His brown olive skin stands out from the sea of Spanish people out on the streets of Bilbao. They carry hand-made signs and trade union banners and their chant comes out as endless waves of “Democracia real ya!” (Real democracy now!)
He chants along, marches forward, and blends in among the crowd of granny pensioners, hardline anarchists, trade unionists, and LGBT activists. I ask him why he’s here and he smiles as he answers, “Where there is injustice, I fight for justice. Who more should understand its value than me who had my share of inequities the moment I was born.”
He, Sidi Hamoudi, is a Sahrawi: “We were simple nomadic people who used to live out of caravan trade and cattle herding. Now we are refugees, without the possibility of returning to the land where our forefathers lived.”
Home for him is the western part of the Sahara desert which has since 1975 been militarily occupied by the Kingdom of Morocco after a failed decolonization from the Spanish State. This left behind a political vacuum that made the claim and occupation of Morocco a swift and devastating move for the Sahrawis.
France and the United States have supported Morocco throughout the conflict politically and economically. The occupiers claim that Western Sahara has been an integral part of their Kingdom before the Spanish occupation in the late 19th century and has currently left the vast stretch of their homeland in the hands of the Moroccan military. It is, according to the United Nations, one of the last remaining major non-self-governing territories.
Born in a middle of a 16-year war, life in the camp was full of difficulties: “I was living with my grandmother in the refugee camp in Tindouf in the border of Algeria. And one of my earliest memories is of a mother crying but at the same time ululating. I asked my grandmother why she did that and she told me that she had just lost two of her sons in the war but she wanted to show she was proud of their bravery.”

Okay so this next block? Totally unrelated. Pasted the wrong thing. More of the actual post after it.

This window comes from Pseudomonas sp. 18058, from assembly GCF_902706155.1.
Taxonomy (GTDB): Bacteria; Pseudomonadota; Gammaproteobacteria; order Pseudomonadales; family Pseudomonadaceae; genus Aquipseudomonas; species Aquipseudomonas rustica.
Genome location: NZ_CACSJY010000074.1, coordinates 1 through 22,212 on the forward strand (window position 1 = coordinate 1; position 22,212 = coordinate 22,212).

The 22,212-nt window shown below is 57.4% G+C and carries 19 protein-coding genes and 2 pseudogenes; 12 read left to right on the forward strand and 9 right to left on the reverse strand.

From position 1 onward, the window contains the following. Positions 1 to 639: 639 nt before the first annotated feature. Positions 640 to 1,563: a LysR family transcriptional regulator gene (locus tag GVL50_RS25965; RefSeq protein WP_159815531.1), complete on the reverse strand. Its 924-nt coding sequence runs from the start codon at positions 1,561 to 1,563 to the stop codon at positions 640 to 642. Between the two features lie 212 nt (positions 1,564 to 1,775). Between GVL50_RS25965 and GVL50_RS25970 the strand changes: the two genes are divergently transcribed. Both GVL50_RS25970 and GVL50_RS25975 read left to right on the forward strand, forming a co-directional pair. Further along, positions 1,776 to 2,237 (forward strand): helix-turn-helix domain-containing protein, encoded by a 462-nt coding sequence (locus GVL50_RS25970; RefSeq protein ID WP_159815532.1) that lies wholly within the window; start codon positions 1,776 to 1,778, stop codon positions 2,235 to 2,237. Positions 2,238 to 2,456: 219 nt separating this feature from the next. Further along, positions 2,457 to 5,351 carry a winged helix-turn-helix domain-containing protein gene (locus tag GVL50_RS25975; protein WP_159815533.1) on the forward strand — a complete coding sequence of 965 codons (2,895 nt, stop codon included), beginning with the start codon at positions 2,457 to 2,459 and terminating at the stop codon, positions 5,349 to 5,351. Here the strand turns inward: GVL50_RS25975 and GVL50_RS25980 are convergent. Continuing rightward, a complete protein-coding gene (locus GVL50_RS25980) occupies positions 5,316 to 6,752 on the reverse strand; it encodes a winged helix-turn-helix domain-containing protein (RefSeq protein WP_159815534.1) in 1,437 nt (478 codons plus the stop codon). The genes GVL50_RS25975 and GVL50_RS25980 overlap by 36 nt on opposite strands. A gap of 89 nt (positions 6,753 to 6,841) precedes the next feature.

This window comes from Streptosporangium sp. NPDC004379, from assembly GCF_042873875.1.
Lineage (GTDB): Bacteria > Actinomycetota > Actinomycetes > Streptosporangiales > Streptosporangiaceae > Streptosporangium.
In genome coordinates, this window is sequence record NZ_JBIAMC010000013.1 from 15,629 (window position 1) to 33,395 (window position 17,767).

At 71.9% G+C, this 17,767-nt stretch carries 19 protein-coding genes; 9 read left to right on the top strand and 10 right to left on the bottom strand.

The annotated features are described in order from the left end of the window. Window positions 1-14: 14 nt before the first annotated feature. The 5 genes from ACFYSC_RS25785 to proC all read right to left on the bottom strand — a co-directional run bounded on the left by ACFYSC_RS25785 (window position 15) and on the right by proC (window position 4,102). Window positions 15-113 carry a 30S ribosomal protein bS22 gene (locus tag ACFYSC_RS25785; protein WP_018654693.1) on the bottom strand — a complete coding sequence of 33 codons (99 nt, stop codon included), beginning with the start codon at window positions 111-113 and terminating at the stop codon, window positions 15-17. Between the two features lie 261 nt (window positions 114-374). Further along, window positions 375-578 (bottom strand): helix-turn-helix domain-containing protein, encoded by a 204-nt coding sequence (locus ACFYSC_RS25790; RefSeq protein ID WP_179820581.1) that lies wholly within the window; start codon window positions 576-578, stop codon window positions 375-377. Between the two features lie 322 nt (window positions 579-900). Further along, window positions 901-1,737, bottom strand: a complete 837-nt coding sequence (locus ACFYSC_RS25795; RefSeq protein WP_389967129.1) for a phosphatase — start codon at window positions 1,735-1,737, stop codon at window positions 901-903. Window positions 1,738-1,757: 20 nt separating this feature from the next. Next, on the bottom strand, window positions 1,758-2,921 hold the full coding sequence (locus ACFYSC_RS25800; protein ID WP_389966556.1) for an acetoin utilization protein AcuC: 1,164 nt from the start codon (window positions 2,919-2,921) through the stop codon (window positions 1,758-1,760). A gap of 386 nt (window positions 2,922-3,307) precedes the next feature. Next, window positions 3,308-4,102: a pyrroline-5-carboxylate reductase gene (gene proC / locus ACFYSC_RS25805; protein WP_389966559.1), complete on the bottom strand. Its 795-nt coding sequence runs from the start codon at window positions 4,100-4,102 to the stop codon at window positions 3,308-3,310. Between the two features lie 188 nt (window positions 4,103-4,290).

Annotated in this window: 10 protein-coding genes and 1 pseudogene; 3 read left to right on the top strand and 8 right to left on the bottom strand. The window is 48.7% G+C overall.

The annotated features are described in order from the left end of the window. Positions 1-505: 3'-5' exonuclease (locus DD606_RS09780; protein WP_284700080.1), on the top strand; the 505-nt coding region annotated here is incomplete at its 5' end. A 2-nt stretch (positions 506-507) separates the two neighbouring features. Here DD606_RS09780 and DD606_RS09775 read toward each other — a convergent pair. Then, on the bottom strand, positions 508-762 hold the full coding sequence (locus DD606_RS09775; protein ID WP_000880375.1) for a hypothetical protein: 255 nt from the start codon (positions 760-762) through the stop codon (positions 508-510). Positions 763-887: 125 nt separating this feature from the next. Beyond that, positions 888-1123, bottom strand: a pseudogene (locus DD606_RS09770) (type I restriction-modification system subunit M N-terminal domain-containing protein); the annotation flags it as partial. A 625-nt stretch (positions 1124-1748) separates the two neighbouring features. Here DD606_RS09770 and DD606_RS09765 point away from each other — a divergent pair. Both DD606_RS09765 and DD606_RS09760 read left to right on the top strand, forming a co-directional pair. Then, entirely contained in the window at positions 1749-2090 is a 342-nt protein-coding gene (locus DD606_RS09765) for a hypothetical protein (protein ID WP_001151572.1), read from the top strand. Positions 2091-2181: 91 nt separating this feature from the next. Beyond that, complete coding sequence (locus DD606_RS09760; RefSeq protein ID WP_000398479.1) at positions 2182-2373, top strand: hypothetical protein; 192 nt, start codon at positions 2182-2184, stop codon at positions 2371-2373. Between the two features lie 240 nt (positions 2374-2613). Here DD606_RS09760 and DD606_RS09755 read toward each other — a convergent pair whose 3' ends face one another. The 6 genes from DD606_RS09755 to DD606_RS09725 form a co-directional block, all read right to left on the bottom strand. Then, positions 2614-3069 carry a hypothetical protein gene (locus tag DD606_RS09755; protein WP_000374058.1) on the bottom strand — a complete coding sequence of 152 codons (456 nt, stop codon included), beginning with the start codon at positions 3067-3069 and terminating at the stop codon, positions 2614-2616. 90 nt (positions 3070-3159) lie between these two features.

He first came to visit Spain when he was 11 years old through the summer program “Vacations of Peace.” It is a Spanish program which receives Sahrawi children living in the refugee camps during the excrutiatingly hot Saharan summer months and during which they are provided much needed medical care and check-ups. He lived during those periods with a Spanish family and he admits that the process of adapting to European society was almost a daily process of culture shock.
“Everything was so different for me then. We only had camels in Western Sahara for transport, so seeing the city and seeing thousands of cars on the street was exciting but scary at the same time.”
“I also had to learn the differences in our societies. During my first days, when I felt hungry and my foster family wasn’t at home, I would knock on their neighbor’s door to ask for bread. My family would later apologize to their neighbor for my behavior. At that time, I couldn’t understand how it was bad since I could do exactly the same at home because neighbors are like family to us.”
Now at 26 years old, he came back to Spain to begin a master’s degree. He studies international cooperation in the public university and he plans to put his education into good use.
“Coming here gave me a wider perspective of the world. And of course, with the media as global as now, we can no longer stop caring about what happens in Egypt, Syria, or in Europe.”
He currently volunteers in the local NGO, Paz con Dignidad (Peace with Dignity), and heads the translation unit of development projects in the Arab countries. He has also become a constant participant in the nationwide rallies of the Spanish 15-M Movement for participative democracy and firm regulations in the banking and financial sector.
Meanwhile, his homeland of Western Sahara is still occupied by Moroccan forces and there is till political deadlock in the UN General Assembly on what is to be done. There has been a wide UN support in giving the Sahrawi people the right for a referendum on the question of independence or autonomy under the Moroccan Kingdom. However, this has been continually blocked by the US and France.
When asked what he sees in his future, what he says is even more poignant: “I just hope to one day live in the land where my ancestors used to roam, a place I still haven’t been in or even seen. I’d just like to have a family and have a peaceful life in the desert.”